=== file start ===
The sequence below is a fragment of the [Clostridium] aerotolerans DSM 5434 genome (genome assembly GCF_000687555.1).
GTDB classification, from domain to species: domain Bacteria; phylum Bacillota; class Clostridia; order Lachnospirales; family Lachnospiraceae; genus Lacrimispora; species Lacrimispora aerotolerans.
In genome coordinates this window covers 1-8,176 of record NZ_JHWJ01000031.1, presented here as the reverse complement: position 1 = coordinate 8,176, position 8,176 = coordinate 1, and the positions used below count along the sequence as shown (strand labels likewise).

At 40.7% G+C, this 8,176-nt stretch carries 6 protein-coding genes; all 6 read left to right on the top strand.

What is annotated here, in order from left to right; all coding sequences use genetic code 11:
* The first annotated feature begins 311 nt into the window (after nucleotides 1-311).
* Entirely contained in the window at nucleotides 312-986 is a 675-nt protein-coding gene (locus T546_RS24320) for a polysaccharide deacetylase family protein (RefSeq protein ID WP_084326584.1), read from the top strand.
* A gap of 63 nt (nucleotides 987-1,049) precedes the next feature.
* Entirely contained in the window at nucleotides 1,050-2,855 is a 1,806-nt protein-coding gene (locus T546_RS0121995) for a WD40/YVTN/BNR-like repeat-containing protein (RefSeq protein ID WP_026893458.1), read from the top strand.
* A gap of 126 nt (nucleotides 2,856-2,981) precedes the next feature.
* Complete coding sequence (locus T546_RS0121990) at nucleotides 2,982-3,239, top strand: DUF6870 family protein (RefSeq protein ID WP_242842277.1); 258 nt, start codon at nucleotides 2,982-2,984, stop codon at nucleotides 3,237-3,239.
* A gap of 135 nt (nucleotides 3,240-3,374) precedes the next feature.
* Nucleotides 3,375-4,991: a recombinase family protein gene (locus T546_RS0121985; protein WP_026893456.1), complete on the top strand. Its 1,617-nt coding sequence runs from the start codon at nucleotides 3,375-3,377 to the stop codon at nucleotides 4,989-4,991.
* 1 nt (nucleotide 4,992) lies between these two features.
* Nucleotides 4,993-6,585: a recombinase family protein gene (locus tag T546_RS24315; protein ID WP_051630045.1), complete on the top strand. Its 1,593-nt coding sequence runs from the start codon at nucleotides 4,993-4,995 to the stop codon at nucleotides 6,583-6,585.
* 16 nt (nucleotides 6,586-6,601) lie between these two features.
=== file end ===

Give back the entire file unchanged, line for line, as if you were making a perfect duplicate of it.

The sequence below is a fragment of the [Clostridium] aerotolerans DSM 5434 genome (genome assembly GCF_000687555.1).
GTDB classification, from domain to species: domain Bacteria; phylum Bacillota; class Clostridia; order Lachnospirales; family Lachnospiraceae; genus Lacrimispora; species Lacrimispora aerotolerans.
In genome coordinates this window covers 1-8,176 of record NZ_JHWJ01000031.1, presented here as the reverse complement: position 1 = coordinate 8,176, position 8,176 = coordinate 1, and the positions used below count along the sequence as shown (strand labels likewise).

At 40.7% G+C, this 8,176-nt stretch carries 6 protein-coding genes; all 6 read left to right on the top strand.

What is annotated here, in order from left to right; all coding sequences use genetic code 11:
* The first annotated feature begins 311 nt into the window (after nucleotides 1-311).
* Entirely contained in the window at nucleotides 312-986 is a 675-nt protein-coding gene (locus T546_RS24320) for a polysaccharide deacetylase family protein (RefSeq protein ID WP_084326584.1), read from the top strand.
* A gap of 63 nt (nucleotides 987-1,049) precedes the next feature.
* Entirely contained in the window at nucleotides 1,050-2,855 is a 1,806-nt protein-coding gene (locus T546_RS0121995) for a WD40/YVTN/BNR-like repeat-containing protein (RefSeq protein ID WP_026893458.1), read from the top strand.
* A gap of 126 nt (nucleotides 2,856-2,981) precedes the next feature.
* Complete coding sequence (locus T546_RS0121990) at nucleotides 2,982-3,239, top strand: DUF6870 family protein (RefSeq protein ID WP_242842277.1); 258 nt, start codon at nucleotides 2,982-2,984, stop codon at nucleotides 3,237-3,239.
* A gap of 135 nt (nucleotides 3,240-3,374) precedes the next feature.
* Nucleotides 3,375-4,991: a recombinase family protein gene (locus T546_RS0121985; protein WP_026893456.1), complete on the top strand. Its 1,617-nt coding sequence runs from the start codon at nucleotides 3,375-3,377 to the stop codon at nucleotides 4,989-4,991.
* 1 nt (nucleotide 4,992) lies between these two features.
* Nucleotides 4,993-6,585: a recombinase family protein gene (locus tag T546_RS24315; protein ID WP_051630045.1), complete on the top strand. Its 1,593-nt coding sequence runs from the start codon at nucleotides 4,993-4,995 to the stop codon at nucleotides 6,583-6,585.
* 16 nt (nucleotides 6,586-6,601) lie between these two features.